President’s successful past hints at RIT’s future
In the 1990s as a professor of electrical and computer engineering at the University of Illinois, David C. Munson Jr. had an unconventional idea: He wanted to create a university of engineering and the arts.
“There were some liberal arts schools in New England going out of business at the time, and I thought, ‘Man, if I could just talk a philanthropist into supporting such a venture, I could have the time of my life,’” Munson said.
The problem was that Munson didn’t encounter such an individual. But RIT’s 10th president didn’t give up on an approach to education that transforms students into well-rounded citizens prepared to change the world.
Years later as dean of the College of Engineering at the University of Michigan, Munson envisioned graduating citizen engineers through a comprehensive program that encouraged entrepreneurship, hands-on multidisciplinary design projects, opportunities for international education and increased experiences in the arts.
When he completed the maximum-allowed two terms as dean in 2016, this vision had been realized in a deeper way than anyone thought was possible, said James Holloway, who was an associate dean for undergraduate education for the College of Engineering under Munson.
“There were shifts in the culture,” Holloway said. “He was able to achieve this because he has a good understanding of how to be a leader. He knows how to empower people, how to inspire people, to influence other people to act and to act himself when it was appropriate.”
Now as the new president of RIT, Munson will build on his vision of producing graduates who lead lives of consequence and purpose. In the process, he hopes to give RIT a crisper story to tell about what it is, how it is different from other schools and how the university is the best at blending technology with the arts and design.
“RIT is big enough to have a huge impact and small enough that it may be possible to get a lot of folks on the same page to really dream even further about how to strengthen some of our programs, and at some point, be recognized as the pre-eminent university working in that intersection,” said Munson, who started as president on July 1. “I see at RIT even more opportunity to do the kind of thing I enjoy doing.”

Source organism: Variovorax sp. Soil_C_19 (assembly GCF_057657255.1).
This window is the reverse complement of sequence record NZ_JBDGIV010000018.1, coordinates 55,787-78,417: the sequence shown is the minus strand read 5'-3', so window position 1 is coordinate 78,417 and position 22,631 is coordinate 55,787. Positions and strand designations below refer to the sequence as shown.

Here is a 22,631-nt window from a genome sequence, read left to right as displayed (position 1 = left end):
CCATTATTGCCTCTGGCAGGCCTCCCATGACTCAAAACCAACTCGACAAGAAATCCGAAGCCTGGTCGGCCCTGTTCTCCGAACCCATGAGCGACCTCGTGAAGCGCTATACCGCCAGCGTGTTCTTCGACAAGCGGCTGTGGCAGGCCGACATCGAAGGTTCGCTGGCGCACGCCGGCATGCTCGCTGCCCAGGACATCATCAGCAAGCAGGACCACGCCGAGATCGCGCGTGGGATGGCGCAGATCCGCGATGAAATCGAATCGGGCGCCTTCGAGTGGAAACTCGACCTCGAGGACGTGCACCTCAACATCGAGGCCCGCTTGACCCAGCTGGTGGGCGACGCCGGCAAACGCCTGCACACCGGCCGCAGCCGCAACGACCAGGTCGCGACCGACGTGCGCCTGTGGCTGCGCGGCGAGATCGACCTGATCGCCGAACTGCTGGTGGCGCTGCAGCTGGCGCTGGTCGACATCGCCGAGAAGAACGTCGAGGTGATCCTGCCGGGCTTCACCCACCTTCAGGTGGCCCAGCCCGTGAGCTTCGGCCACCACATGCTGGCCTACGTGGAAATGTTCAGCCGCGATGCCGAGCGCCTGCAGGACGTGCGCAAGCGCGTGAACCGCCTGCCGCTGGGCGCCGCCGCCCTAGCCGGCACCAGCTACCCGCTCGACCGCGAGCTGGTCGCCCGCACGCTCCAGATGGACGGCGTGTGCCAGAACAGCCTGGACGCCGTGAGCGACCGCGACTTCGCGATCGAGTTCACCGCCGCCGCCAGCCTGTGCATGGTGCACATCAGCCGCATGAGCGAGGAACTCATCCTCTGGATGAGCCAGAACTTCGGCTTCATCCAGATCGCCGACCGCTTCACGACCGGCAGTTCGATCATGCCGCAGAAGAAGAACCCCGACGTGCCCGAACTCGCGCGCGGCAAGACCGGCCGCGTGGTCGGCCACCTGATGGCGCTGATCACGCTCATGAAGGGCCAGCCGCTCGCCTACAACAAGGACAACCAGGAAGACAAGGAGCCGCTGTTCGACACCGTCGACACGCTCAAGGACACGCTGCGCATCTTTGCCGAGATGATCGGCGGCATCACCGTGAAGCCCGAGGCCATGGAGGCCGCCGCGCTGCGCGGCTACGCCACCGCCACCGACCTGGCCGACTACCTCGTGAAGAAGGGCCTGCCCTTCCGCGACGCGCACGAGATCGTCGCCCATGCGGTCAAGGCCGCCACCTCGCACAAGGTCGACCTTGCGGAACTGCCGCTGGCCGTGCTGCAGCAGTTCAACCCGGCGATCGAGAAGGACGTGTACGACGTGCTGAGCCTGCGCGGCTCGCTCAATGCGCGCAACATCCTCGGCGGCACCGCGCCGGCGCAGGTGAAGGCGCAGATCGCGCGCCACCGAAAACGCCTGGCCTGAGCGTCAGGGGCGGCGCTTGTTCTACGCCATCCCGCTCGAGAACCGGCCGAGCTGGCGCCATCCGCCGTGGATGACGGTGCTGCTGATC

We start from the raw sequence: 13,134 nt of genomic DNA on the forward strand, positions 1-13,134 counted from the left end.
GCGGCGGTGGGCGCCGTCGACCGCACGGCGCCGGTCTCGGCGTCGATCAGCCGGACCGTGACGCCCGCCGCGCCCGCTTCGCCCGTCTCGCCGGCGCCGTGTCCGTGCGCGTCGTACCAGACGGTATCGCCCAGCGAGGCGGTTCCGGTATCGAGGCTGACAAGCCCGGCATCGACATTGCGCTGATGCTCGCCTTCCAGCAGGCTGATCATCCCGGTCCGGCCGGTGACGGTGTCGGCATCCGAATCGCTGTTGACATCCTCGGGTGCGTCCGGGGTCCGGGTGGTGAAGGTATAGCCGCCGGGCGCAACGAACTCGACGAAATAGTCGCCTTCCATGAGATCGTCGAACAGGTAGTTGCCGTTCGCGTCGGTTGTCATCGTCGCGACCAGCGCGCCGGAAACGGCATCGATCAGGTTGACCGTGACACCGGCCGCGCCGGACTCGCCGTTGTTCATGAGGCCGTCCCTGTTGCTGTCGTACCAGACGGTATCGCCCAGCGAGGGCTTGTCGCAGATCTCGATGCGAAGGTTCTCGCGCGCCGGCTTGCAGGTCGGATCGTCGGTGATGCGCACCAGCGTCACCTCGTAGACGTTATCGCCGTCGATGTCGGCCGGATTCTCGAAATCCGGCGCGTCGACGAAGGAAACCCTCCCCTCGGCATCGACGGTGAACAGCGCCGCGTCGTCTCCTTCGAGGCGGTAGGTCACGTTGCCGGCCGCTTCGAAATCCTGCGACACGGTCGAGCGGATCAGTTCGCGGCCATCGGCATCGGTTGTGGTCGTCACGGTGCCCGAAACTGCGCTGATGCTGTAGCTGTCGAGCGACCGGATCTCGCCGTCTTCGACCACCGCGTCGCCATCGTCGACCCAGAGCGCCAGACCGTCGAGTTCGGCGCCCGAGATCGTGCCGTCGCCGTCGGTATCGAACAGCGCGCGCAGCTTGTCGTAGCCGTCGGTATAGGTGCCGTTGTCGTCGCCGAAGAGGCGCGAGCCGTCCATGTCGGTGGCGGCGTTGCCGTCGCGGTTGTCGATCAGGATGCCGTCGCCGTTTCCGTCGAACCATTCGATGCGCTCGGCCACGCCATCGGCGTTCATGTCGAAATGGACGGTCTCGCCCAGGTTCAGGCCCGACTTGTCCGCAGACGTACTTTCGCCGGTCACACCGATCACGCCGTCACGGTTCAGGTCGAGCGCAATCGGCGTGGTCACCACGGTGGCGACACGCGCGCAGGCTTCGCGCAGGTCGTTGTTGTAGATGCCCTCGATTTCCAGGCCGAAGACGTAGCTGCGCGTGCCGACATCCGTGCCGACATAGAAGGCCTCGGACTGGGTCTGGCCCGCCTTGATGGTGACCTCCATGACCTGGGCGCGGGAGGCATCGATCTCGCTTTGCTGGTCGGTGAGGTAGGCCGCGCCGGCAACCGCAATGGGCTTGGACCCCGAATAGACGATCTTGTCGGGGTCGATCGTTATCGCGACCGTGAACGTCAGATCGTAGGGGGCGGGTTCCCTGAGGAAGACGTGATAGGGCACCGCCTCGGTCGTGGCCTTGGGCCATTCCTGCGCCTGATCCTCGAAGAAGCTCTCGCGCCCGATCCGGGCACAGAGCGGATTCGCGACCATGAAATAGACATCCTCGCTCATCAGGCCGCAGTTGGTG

Changing a culture
Munson had only been at the University of Michigan for a few years as chair of the electrical engineering and computer science department when the Robert J. Vlasic Dean of Engineering position became open.
Before he interviewed for the job, Munson thought about what the college needed the most to improve. He recognized that engineering students would benefit from a broader awareness and skill set to be competitive in the changing global economy and proposed ideas on how to create this new kind of engineer.
The ideas came from his own background.
As an undergraduate in electrical engineering at the University of Delaware, Munson spent a third of his senior year working on a design project with his best friend. The experience was powerful, and Munson concluded that through that activity he had learned almost as much as he had in all of his courses combined. Increasing the number of hands-on multidisciplinary design activities became one of his initiatives.
As a junior faculty member at the University of Illinois, Munson had the opportunity to travel to international technical conferences all over the world. He always took extra time to learn about the culture and visit historical sites and museums.
“Every trip was just fabulous,” he said. “It really enlarges your view of the world, and I really thought our students should be having those kinds of experiences as part of their education.”
That’s why expanding international opportunities became an objective.
Finally, Munson was a co-founder of InstaRecon Inc., a startup company to commercialize fast algorithms for image formation in computer tomography.
He thought if he and faculty colleagues could create companies without a business degree, many engineering students could launch their own companies as well, so he made entrepreneurship one of his goals.
After Munson started as dean in 2006, he set up task forces in each of these areas, found talented people to serve on them and set them loose.
For multidisciplinary design, they created a co-curricular minor that was not part of any one department. The minor, which was made available to students outside of engineering as well, requires an intensive hands-on, multi-term design project.
In addition, Munson greatly expanded the number of multidisciplinary design projects students in engineering as well as those in other colleges could work on together.